10. Was the Karen Owen F**k List that surfaced on Jezebel, and is now everywhere, sexual harassment of the young men at Duke University targeted and identified by her?

    • Guest

      Thanks for trying to combat a culture “where lies will become true and where fantasy will be peddled as news” (http://www.commondreams.org/view/2010/02/01-8)

    • Guest
    • BSC

      I see that this was way too realistic for anyone to weigh in on. Frank must not be asking the questions he’s supposed to ask to go along with the show, but I think he’s asked some very good ones. I’ll ask another, if the rate of all violent crimes combined in most cities runs at less than 2% per year, how is it possible that one crime, sexual assault, can occur to 20% (last year the BUR college rape reports were stating 25%) of women on campus. Granted that many factors (youth of the cohort, living in close quarters, sexualized party scene) could raise the numbers higher, but by a factor this large? Isn’t anyone skeptical about this claim of 1 in 5?

      • Sees

        No. This station, NPR and the rest of the main stream media routinely shill swill for feminist bigots. Look back through the history of discussions on/or related to feminism here. You will never or almost never see anti-feminists, credible scientists, Male Studies scholars, Men’s Rights representatives, or reasonable feminists critical of feminist falsehoods. This station and most other mainstream media outlets have been totally captured by the gender-feminist goons who spread such niggardly nonsense. Objective news reporting is so passe today.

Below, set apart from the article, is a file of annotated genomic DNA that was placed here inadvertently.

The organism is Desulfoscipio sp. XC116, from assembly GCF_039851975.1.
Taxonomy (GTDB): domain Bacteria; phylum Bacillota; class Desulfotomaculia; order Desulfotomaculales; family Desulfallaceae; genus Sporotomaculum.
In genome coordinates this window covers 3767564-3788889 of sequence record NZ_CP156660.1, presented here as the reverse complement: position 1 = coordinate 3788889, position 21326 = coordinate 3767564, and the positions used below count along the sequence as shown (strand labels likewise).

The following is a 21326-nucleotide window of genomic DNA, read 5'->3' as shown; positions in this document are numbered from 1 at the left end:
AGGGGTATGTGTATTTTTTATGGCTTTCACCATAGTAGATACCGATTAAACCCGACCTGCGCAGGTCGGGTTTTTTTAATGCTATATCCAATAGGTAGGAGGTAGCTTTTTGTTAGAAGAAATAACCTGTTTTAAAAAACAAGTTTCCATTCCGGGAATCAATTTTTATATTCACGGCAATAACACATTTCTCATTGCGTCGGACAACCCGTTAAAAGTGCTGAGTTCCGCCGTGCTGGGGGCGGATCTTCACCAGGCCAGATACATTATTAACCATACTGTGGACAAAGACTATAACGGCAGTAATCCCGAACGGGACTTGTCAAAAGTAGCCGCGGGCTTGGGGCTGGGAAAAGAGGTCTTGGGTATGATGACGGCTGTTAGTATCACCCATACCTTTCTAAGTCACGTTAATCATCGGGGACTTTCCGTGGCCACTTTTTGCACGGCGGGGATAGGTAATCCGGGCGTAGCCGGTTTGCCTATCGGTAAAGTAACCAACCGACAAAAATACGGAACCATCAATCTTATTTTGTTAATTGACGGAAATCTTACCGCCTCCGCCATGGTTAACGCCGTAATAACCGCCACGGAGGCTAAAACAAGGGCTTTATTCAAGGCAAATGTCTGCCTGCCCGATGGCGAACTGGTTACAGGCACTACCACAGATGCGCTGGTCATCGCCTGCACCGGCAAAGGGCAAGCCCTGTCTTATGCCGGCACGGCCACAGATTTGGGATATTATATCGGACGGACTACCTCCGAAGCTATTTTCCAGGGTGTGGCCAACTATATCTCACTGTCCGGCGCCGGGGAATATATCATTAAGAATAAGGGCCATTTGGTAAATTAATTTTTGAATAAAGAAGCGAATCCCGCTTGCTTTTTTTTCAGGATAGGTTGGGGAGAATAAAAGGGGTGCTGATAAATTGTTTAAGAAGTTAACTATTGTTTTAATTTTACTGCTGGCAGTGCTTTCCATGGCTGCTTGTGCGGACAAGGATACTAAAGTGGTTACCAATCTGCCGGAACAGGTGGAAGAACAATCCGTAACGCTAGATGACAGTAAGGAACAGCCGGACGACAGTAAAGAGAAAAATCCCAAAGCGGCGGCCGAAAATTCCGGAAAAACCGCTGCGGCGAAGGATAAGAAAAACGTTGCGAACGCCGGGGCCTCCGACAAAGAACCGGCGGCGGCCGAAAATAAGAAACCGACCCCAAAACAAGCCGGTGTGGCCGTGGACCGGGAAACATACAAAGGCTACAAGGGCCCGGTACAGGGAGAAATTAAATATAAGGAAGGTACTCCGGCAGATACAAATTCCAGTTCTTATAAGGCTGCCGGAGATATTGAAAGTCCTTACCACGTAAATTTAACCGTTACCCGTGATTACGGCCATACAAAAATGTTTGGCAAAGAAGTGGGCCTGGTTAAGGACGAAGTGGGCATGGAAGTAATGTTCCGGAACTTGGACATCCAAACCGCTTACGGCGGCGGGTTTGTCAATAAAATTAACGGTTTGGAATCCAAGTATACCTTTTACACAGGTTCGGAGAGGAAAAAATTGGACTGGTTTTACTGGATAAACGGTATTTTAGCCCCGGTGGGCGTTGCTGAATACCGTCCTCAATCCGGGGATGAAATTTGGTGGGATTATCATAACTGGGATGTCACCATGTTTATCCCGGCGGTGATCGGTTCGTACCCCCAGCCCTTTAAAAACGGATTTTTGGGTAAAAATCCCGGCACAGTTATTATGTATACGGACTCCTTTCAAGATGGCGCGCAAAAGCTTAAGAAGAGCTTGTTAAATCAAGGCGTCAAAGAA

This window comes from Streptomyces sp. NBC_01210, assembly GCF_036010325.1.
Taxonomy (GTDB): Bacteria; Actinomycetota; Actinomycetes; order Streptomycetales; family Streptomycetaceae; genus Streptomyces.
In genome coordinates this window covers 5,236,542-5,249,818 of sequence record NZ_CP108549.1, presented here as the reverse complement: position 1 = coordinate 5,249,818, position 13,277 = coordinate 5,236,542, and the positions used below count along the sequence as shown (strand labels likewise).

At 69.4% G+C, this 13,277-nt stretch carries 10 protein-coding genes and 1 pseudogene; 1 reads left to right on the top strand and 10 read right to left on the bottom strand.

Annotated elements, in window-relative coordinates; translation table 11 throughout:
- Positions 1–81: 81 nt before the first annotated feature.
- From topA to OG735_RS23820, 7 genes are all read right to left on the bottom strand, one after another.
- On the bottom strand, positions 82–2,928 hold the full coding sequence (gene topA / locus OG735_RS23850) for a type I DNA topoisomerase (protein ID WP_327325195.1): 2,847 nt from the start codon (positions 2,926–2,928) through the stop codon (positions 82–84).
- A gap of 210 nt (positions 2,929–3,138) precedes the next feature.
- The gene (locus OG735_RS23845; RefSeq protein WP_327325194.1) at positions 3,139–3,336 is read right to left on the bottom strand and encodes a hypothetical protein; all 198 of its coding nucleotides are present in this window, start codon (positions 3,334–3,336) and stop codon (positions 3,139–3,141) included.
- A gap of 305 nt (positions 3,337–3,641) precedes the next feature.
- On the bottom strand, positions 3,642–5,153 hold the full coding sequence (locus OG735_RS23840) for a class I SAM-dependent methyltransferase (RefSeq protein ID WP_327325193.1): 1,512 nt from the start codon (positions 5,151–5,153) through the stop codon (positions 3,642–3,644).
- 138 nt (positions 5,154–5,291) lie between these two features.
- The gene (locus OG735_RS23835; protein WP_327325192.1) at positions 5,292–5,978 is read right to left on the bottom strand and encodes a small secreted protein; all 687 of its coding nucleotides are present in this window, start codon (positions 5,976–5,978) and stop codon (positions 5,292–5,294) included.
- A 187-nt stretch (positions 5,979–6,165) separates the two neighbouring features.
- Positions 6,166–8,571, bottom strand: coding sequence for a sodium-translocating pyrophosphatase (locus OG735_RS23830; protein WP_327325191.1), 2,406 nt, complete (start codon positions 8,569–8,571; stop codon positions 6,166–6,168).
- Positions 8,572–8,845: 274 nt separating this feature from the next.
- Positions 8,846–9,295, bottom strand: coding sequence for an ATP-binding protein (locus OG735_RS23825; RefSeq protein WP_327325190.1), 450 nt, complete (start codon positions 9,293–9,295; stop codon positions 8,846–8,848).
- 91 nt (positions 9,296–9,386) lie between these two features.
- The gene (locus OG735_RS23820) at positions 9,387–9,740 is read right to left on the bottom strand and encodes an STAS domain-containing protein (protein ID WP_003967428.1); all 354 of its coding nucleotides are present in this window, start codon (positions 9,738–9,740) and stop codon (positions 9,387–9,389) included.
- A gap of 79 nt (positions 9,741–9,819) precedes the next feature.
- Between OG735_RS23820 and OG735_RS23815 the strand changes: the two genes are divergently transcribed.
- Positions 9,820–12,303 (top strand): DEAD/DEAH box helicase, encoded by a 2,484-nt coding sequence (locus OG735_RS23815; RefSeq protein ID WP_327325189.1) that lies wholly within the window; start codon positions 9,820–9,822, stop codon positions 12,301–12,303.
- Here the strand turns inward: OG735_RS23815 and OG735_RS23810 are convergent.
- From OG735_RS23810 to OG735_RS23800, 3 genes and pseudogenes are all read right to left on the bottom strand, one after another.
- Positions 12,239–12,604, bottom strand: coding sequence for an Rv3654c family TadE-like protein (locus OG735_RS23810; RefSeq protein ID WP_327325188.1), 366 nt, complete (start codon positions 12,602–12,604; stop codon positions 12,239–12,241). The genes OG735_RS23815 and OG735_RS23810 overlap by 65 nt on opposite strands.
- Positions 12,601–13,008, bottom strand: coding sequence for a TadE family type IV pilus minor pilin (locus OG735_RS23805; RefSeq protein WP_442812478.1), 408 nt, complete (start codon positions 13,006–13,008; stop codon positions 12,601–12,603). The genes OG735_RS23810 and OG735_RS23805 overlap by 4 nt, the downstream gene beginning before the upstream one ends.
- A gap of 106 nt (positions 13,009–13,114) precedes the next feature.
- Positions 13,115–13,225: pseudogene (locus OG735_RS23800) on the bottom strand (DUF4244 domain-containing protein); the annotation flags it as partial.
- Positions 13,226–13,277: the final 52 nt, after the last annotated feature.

• Guest
  • Guest

    REPORTER’S Try to Stop Feminist Fraud by Dan Nobody

    Below is an informative post I pulled from M.A.R.K on an article at the Good Men Project. Notice that even the laziest reporter could easily have done the fact checking that he did. Instead, reporters routinely spread hateful propaganda and facile falsehoods for feminist bigots. No wonder feminists can rape reason, falsify facts, and misrepresent rape with perfect impunity. After all reporters, like those who work for Radio Boston, routinely coddle them and collude in their retarded ‘oppression’ racket.

    The post below is from M A R K on an article at the Good Men Project:

    What feminist stats don’t tell you is that its not gendered, women rape and men experience rape at similar rates as visa vesa. Feminist misinformation does not inform that stranger rape is rare as violent crimes go.

    Just look at the stats I posted.

    And this

    “At the University of Pittsburgh, there are roughly 14,800 female students. If their chances of being sexually assaulted are 1-in-4, there should be about 3,700 sexual assaults each year. In 2009, the most recent year for which full statistics are available, Pitt students reported 4.